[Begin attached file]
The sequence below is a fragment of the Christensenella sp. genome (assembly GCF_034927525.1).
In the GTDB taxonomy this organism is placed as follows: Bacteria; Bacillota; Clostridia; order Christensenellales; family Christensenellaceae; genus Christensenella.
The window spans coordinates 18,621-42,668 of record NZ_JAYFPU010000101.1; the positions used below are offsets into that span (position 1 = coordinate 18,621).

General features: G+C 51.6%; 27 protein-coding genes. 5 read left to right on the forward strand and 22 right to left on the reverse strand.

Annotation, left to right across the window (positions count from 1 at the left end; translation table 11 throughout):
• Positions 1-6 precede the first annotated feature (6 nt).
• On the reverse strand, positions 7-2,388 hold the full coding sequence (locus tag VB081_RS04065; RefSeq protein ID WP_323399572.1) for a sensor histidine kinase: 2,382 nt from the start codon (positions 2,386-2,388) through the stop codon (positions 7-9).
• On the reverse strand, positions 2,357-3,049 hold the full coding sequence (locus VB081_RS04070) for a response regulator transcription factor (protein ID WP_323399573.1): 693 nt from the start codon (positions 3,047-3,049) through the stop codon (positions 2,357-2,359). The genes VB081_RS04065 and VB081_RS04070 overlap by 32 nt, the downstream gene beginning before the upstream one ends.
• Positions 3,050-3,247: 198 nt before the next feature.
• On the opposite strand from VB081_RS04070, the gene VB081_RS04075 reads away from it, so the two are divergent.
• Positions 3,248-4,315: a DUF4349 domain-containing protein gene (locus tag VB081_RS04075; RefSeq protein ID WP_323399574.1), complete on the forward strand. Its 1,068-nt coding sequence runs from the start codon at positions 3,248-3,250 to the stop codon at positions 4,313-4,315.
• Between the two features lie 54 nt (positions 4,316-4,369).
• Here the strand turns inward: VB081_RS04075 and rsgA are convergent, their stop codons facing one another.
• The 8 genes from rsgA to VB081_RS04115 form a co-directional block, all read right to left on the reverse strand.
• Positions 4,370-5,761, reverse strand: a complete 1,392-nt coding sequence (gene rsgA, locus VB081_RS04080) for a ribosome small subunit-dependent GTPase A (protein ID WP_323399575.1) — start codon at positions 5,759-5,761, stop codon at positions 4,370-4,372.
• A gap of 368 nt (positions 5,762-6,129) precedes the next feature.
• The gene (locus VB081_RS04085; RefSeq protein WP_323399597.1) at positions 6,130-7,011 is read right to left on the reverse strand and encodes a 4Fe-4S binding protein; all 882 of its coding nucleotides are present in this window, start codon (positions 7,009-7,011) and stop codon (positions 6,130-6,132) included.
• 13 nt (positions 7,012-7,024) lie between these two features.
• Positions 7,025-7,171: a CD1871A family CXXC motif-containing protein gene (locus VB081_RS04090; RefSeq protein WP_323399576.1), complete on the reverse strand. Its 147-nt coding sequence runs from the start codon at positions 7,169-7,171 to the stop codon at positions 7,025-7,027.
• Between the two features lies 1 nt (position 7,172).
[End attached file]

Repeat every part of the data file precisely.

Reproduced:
The sequence below is a fragment of the Christensenella sp. genome (assembly GCF_034927525.1).
In the GTDB taxonomy this organism is placed as follows: Bacteria; Bacillota; Clostridia; order Christensenellales; family Christensenellaceae; genus Christensenella.
The window spans coordinates 18,621-42,668 of record NZ_JAYFPU010000101.1; the positions used below are offsets into that span (position 1 = coordinate 18,621).

General features: G+C 51.6%; 27 protein-coding genes. 5 read left to right on the forward strand and 22 right to left on the reverse strand.

Annotation, left to right across the window (positions count from 1 at the left end; translation table 11 throughout):
• Positions 1-6 precede the first annotated feature (6 nt).
• On the reverse strand, positions 7-2,388 hold the full coding sequence (locus tag VB081_RS04065; RefSeq protein ID WP_323399572.1) for a sensor histidine kinase: 2,382 nt from the start codon (positions 2,386-2,388) through the stop codon (positions 7-9).
• On the reverse strand, positions 2,357-3,049 hold the full coding sequence (locus VB081_RS04070) for a response regulator transcription factor (protein ID WP_323399573.1): 693 nt from the start codon (positions 3,047-3,049) through the stop codon (positions 2,357-2,359). The genes VB081_RS04065 and VB081_RS04070 overlap by 32 nt, the downstream gene beginning before the upstream one ends.
• Positions 3,050-3,247: 198 nt before the next feature.
• On the opposite strand from VB081_RS04070, the gene VB081_RS04075 reads away from it, so the two are divergent.
• Positions 3,248-4,315: a DUF4349 domain-containing protein gene (locus tag VB081_RS04075; RefSeq protein ID WP_323399574.1), complete on the forward strand. Its 1,068-nt coding sequence runs from the start codon at positions 3,248-3,250 to the stop codon at positions 4,313-4,315.
• Between the two features lie 54 nt (positions 4,316-4,369).
• Here the strand turns inward: VB081_RS04075 and rsgA are convergent, their stop codons facing one another.
• The 8 genes from rsgA to VB081_RS04115 form a co-directional block, all read right to left on the reverse strand.
• Positions 4,370-5,761, reverse strand: a complete 1,392-nt coding sequence (gene rsgA, locus VB081_RS04080) for a ribosome small subunit-dependent GTPase A (protein ID WP_323399575.1) — start codon at positions 5,759-5,761, stop codon at positions 4,370-4,372.
• A gap of 368 nt (positions 5,762-6,129) precedes the next feature.
• The gene (locus VB081_RS04085; RefSeq protein WP_323399597.1) at positions 6,130-7,011 is read right to left on the reverse strand and encodes a 4Fe-4S binding protein; all 882 of its coding nucleotides are present in this window, start codon (positions 7,009-7,011) and stop codon (positions 6,130-6,132) included.
• 13 nt (positions 7,012-7,024) lie between these two features.
• Positions 7,025-7,171: a CD1871A family CXXC motif-containing protein gene (locus VB081_RS04090; RefSeq protein WP_323399576.1), complete on the reverse strand. Its 147-nt coding sequence runs from the start codon at positions 7,169-7,171 to the stop codon at positions 7,025-7,027.
• Between the two features lies 1 nt (position 7,172).